“Thomas, who was called the Twin, said to his fellow disciples, “Let us also go, that we may die with [Jesus].“” (John 11:16)
We begin today with these rather ominous words from Thomas, one of Jesus’ disciples. Yes, it’s the same Thomas who became better known for his doubting episode after the resurrection (John 20). In this scene, he was responding to Jesus’ announcement that they were going to head back into Judea where Jesus’ opponents had recently tried to kill Him.
“Let us also go, that we may die with him“, says Thomas. I assume he was being sarcastic rather than heroic. Either way, he was being prophetic. Heading back towards the centre of political and religious power would indeed put Jesus on a collision course with the authorities – a collision that Jesus would not survive.
In the way John tells his Gospel, Jesus started on this collision course right back in chapter two, with the first of His ‘signs’. It was the changing of water into wine at the wedding in Cana (John 2:1-12). When Jesus’ mother presented her son with the problem – that the bride and groom had run out of wine – Jesus’ response seemed curt – “Woman, why do you involve me? My hour has not yet come.” (John 2:4). Evidently though, Jesus saw even then that it was these miraculous ‘signs’ that were going to get Him into trouble.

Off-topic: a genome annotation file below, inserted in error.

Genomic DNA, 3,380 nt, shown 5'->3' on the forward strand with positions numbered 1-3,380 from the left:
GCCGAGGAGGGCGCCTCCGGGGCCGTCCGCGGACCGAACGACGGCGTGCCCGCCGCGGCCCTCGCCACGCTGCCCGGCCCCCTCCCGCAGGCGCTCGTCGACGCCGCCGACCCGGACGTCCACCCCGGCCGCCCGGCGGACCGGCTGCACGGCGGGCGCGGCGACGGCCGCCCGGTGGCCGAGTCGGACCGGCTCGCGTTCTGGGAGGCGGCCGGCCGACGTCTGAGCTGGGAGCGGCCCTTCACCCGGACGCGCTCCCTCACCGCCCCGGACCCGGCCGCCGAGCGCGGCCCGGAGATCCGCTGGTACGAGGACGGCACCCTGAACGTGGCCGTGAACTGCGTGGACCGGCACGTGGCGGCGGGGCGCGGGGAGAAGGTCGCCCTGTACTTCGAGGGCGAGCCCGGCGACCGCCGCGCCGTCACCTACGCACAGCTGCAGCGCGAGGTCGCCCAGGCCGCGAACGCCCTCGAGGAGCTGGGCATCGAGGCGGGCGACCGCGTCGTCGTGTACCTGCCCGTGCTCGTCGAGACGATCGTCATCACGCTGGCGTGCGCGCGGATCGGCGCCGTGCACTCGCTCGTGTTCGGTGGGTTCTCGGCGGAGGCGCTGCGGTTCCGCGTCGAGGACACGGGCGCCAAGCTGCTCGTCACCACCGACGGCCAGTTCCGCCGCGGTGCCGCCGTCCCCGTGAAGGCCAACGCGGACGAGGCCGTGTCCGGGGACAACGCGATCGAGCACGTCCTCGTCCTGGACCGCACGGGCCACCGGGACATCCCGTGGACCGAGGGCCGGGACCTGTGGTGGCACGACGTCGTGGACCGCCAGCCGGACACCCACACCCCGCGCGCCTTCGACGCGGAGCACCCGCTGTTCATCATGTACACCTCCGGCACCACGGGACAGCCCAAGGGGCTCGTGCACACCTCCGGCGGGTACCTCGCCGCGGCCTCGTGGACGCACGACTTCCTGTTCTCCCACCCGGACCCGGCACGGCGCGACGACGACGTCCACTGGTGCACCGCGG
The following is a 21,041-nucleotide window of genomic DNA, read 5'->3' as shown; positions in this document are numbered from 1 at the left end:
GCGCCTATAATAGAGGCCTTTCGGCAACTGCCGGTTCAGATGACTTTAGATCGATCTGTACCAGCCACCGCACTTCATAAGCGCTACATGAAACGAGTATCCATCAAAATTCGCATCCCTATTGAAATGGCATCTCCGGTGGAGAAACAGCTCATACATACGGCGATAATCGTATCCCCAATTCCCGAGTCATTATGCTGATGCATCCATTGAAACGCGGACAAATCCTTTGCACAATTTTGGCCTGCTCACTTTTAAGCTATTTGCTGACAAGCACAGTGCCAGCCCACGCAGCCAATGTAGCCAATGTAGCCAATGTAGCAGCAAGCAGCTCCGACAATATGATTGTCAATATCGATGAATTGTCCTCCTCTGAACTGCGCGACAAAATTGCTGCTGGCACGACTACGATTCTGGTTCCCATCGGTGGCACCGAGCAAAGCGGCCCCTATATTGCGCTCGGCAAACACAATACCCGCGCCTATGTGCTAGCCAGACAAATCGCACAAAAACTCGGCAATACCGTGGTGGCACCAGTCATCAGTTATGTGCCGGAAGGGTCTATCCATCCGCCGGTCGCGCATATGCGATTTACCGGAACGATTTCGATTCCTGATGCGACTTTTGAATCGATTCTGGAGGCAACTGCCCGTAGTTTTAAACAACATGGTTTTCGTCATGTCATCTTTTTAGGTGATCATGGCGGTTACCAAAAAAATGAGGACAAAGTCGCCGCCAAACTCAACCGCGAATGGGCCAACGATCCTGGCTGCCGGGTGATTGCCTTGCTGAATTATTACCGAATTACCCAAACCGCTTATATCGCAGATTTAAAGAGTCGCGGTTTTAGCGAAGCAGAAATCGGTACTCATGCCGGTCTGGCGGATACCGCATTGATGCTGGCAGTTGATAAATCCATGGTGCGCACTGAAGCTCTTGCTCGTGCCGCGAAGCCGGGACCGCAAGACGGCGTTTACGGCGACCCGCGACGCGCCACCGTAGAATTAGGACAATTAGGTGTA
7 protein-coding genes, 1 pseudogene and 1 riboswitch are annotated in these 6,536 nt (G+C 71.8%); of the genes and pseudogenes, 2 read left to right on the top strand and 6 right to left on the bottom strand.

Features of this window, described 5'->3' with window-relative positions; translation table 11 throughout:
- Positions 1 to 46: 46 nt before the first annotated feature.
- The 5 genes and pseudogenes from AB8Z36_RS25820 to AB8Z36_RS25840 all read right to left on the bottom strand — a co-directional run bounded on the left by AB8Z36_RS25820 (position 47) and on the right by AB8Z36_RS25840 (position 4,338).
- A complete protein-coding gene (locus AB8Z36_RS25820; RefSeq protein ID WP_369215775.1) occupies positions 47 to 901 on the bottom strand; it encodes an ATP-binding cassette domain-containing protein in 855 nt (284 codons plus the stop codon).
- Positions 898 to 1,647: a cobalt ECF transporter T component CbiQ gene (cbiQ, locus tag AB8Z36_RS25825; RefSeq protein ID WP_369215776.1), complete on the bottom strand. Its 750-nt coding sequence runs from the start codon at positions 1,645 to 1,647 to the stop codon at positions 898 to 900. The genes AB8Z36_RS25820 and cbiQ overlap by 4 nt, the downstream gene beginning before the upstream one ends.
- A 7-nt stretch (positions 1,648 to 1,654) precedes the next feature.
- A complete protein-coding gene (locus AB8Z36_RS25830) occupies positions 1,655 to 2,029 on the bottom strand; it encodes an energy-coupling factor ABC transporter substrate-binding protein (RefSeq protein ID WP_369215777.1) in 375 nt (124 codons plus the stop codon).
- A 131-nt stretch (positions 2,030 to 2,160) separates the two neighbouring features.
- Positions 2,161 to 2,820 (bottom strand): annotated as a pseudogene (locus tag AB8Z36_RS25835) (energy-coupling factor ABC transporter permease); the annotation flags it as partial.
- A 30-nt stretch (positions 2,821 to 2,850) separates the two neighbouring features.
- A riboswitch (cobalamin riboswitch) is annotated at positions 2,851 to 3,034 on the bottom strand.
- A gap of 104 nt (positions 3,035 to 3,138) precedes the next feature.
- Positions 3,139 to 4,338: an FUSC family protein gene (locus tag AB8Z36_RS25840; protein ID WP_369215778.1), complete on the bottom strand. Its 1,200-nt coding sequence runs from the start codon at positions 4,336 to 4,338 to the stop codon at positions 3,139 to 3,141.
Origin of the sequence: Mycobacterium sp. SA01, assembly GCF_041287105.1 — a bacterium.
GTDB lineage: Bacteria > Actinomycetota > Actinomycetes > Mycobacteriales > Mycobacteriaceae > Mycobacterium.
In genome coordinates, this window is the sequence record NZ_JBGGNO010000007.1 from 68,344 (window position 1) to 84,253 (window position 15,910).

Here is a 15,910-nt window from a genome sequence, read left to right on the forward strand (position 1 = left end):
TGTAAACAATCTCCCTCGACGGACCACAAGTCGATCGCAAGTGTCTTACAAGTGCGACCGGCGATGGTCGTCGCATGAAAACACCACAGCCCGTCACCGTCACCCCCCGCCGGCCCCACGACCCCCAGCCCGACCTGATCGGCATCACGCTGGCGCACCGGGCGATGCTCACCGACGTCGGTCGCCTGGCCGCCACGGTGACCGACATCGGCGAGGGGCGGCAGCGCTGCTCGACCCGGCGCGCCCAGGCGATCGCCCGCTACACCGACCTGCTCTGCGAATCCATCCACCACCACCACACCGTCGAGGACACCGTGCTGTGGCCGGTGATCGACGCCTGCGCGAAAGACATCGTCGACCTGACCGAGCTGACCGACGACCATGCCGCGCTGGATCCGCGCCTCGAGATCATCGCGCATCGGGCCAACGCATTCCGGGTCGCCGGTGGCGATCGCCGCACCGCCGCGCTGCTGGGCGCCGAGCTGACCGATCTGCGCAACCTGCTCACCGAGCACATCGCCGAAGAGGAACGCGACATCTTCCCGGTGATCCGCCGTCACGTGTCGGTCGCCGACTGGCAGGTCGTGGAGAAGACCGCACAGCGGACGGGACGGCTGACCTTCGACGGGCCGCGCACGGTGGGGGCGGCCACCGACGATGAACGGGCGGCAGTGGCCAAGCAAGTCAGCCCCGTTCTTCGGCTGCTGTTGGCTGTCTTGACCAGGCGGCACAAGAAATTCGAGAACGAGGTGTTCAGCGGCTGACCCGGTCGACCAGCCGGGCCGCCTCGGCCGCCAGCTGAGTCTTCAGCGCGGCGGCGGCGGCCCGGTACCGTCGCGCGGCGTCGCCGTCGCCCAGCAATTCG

The raising of Lazarus – the focus of this week’s reading – is the seventh of the seven signs that John records, and indeed, it leads directly to the religious authorities determining to have Jesus killed. “Here is this man performing many signs. If we let him go on like this, everyone will believe in him, and then the Romans will come and take away both our temple and our nation.” (John 11:47-48)
What strikes me here is that Jesus wasn’t killed by mistake. It wasn’t like the death of Socrates, who was charged with impiety and the corruption of youth, both of which were ridiculous charges that the Athenians quickly came to regret. Jesus was targeted as a threat to the political and religious establishment, which He was, and so, ironically, it was His wonderful miracles (signs) that inspired people to kill Him!
I find disturbing parallels within my own experience – that it’s often been the best things that I have done that have earned me the most hatred. It was my opening up of our church premises to drug-addicted young people back in the 1990’s that had me receiving death threats from others in the community. It was my open inclusion of gay and lesbian people in the church congregation that led to me now being unemployed. Looking back, should I have acted more judiciously?
“Thomas … said to his fellow disciples, “Let us also go, that we may die with him”(John 11:16). As I say, whether Thomas was being sarcastic or heroic, he was being prophetic. Following Jesus takes us to places where we did not want to go, doing things that we did not want to do, alongside people that we never wanted to meet! There may indeed be rewards in Heaven but much of what we do for Jesus down here is thankless work, more likely to result in us getting killed than crowned.
Perhaps it doesn’t matter what Thomas’ attitude was when he said, “Let us also go”. What matters is that he went!
Our Sunday Eucharist
We had another wonderful Sunday Eucharist last weekend, with Karyn and Sam joining us live, and Father Ola joining us via the magic of pre-recorded video.
This week we welcome Doug Pyeatt and Andrew Madry to the panel, and Father Elias Lleyds, who will be taking us on anther stroll around the Netherlands as he gives us a reflection on the Gospel reading.